WorldCat Identities

Japanese American National Museum (Los Angeles, Calif.)

Works: 142 works in 188 publications in 1 language and 6,447 library holdings
Genres: Exhibition catalogs  History  Encyclopedias  Reference works  Criticism, interpretation, etc  Documentary films  Drama  Personal narratives  Film adaptations  Biography 
Roles: Editor
Classifications: E184.J3, 973.04956
Publication Timeline
Most widely held works about Japanese American National Museum (Los Angeles, Calif.)
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Most widely held works by Japanese American National Museum (Los Angeles, Calif.)
Japanese American history : an A-to-Z reference from 1868 to the present( Book )

6 editions published between 1993 and 2001 in English and held by 2,020 WorldCat member libraries worldwide

On June 19, 1868 a ship sailed into Honolulu harbor carrying 148 Japanese men, women and children. Contract laborers brought in to work American-owned Hawaiian sugar plantations, these were the first of over 300,000 immigrants from Japan who settled mostly in Hawaii and California between 1868 and 1924. Their American descendants today number over 750,000 and live in every state. Japanese Americans have played an important and largely unrecognized role in American history. Japanese American History is the first encyclopedic reference work documenting their story. The lack of an accurate historical interpretation of their experience has resulted in depictions of Japanese Americans that range from the blatantly racist ("yellow peril") to the patronizing ("model minority"). Following the Japanese attack on Pearl Harbor, other Americans became unwilling to distinguish them from the enemy, and as a result more than 120,000 Japanese Americans were forcibly removed from their homes to concentration camps - a mass internment that lasted three years. Only in the last 20 years has a more complete story begun to emerge. A new generation of scholars has focused on the experience of the Japanese Americans themselves. Using Japanese-language sources, oral histories and other previously neglected material, these scholars have illuminated the world of issei labor leaders, nisei soldiers, nikkei women writers and many others. Achievements and contributions by individuals in virtually every field are noted here. Japanese American History brings this material together for the first time, in an accessible and comprehensive reference format. There are four sections: a chronology of major events in Japanese American history in historical context; more than 400 A-to-Z entries on significant individuals, organizations, events and movements; a thorough bibliography including all major works on Japanese Americans; and an illuminating historical overview by Professor Gary Okihiro, a distinguished scholar of Japanese American history. More than 100 photos and drawings are also included, most never published before. Japanese American History has been produced with the guidance of leading scholars under the auspices of the Japanese American National Museum, the major repository of documentary material on Japanese American history. Opened in Los Angeles in the spring of 1992, its growing collections include artifacts, a still and motion picture archive, and an extensive library of books and papers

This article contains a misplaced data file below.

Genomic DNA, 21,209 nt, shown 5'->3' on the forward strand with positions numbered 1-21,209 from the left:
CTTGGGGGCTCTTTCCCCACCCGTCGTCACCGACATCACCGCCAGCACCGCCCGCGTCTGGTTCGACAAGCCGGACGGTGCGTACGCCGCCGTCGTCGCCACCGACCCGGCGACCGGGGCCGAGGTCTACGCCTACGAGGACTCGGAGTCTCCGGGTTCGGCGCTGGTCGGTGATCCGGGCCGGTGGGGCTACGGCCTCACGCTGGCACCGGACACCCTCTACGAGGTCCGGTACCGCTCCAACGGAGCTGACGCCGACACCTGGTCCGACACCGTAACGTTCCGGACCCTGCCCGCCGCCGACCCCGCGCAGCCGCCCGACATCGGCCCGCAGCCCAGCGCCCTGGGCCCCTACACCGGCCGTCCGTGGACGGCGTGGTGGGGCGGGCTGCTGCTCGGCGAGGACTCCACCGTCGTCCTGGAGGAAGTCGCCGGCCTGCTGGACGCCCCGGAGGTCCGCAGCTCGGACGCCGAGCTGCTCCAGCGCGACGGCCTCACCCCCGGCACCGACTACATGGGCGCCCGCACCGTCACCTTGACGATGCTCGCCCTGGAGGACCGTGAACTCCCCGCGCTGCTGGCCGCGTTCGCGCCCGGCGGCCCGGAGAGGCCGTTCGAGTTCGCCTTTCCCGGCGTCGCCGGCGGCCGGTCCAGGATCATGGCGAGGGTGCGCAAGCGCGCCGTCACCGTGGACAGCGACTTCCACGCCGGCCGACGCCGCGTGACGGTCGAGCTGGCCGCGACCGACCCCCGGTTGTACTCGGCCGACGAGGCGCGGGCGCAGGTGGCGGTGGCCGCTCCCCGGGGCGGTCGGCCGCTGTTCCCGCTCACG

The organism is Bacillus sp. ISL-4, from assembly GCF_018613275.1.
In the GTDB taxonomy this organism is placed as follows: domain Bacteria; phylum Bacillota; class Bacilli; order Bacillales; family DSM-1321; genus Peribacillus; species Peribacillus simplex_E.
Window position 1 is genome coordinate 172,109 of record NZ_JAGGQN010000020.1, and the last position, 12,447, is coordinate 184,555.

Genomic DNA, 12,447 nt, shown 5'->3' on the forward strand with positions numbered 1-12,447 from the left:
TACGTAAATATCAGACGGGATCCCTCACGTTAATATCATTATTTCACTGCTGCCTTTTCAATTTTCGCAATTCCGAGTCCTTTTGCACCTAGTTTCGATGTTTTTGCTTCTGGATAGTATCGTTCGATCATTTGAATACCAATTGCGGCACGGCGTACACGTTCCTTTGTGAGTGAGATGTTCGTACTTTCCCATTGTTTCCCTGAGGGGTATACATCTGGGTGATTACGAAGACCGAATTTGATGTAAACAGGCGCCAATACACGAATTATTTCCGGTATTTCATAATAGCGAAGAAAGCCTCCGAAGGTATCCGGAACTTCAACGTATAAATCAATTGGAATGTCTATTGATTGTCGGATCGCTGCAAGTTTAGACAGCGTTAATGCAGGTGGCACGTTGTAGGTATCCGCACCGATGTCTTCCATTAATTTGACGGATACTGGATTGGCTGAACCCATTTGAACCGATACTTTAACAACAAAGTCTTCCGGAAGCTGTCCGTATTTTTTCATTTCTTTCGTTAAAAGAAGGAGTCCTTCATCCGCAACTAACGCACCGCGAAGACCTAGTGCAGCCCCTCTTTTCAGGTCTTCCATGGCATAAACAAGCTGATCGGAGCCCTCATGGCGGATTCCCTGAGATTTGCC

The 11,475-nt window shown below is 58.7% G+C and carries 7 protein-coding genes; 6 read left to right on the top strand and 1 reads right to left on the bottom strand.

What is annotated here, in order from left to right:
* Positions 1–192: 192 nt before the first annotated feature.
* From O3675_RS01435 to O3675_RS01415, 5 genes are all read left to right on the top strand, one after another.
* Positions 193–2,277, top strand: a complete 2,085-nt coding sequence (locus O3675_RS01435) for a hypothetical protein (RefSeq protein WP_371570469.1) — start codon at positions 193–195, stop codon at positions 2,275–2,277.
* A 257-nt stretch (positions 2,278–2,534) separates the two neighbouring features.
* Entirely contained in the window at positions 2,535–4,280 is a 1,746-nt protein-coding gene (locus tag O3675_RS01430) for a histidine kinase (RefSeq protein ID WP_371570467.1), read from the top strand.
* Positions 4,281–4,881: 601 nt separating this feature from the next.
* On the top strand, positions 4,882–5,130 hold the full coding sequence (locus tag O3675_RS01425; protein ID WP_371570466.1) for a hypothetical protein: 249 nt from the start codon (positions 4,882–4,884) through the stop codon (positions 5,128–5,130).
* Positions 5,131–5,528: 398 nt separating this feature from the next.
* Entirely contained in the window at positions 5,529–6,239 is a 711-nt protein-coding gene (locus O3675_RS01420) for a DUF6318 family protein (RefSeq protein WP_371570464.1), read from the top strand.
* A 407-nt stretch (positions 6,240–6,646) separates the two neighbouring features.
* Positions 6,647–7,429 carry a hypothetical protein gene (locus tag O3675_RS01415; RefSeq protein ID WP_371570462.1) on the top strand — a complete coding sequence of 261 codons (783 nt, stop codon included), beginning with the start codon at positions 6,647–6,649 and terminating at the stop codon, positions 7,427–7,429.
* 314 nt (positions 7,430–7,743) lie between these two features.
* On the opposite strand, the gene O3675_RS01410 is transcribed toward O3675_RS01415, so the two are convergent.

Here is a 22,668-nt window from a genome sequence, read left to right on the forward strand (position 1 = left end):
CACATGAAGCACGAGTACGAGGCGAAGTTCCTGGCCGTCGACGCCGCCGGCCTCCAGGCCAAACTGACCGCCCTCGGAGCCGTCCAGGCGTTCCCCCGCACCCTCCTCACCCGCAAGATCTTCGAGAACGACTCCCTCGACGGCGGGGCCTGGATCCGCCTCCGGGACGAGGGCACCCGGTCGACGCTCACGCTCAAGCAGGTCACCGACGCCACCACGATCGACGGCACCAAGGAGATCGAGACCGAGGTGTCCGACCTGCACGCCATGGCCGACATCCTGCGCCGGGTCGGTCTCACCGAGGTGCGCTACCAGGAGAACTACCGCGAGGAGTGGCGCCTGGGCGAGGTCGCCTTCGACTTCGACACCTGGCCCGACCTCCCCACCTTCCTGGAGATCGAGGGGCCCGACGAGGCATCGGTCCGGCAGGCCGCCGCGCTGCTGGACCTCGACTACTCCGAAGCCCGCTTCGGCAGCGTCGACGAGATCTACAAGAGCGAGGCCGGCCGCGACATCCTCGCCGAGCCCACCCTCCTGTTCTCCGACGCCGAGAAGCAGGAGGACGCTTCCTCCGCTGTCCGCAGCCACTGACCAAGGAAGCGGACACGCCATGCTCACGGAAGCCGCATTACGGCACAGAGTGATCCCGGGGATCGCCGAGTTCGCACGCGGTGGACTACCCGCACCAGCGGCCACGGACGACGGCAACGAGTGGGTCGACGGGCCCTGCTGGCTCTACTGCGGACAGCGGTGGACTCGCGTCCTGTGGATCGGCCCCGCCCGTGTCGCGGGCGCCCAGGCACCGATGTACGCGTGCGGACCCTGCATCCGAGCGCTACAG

The sculpture of Ruth Asawa : contours in the air by Ruth Asawa( Book )

3 editions published in 2006 in English and held by 491 WorldCat member libraries worldwide

The scope and stature of Ruth Asawa's work are brought into brilliant focus in this superb book, created to accompany the first complete retrospective of the artist's career. Beginning with her earliest works--drawings and paintings created in the 1940s while studying at Black Mountain College--this beautifully illustrated volume traces Asawa's trajectory as a pioneering modernist sculptor who is recognized nationally for her wire sculpture, public commissions, and activism in education and the arts. The Sculpture of Ruth Asawa establishes the importance of Asawa's work within the larger national context of artists who redefined art as a way of thinking and acting in the world rather than as merely a stylistic practice. A chronology and a collection of essays by noted scholars highlight Asawa's complex relationship to American art and Asian American history and provide engrossing biographical information. In her lifelong experimentations with wire, especially its capacity to balance open and closed forms, Asawa invented a powerful new vocabulary. Committed to enhancing the quality of daily life through art produced within the home, she contributed a unique perspective to the formal explorations of twentieth-century abstract sculpture. Working in a variety of non-traditional media, Asawa performed a series of uncanny metamorphoses, leading viewers into a deeper awareness of natural forms by revealing their structural properties. Through her artistic practice, Asawa reconnects with the Buddhist ethos of her parents, transforming the commonplace into metaphors for life processes themselves. Essays by Daniell Cornell, Emily Doman, Mary Emma Harris, Karin Higa, Jacqueline Hoefer, John Kriedler, Susan Stauter, and Sally Woodbridge Copub: Fine Arts Museum of San Francisco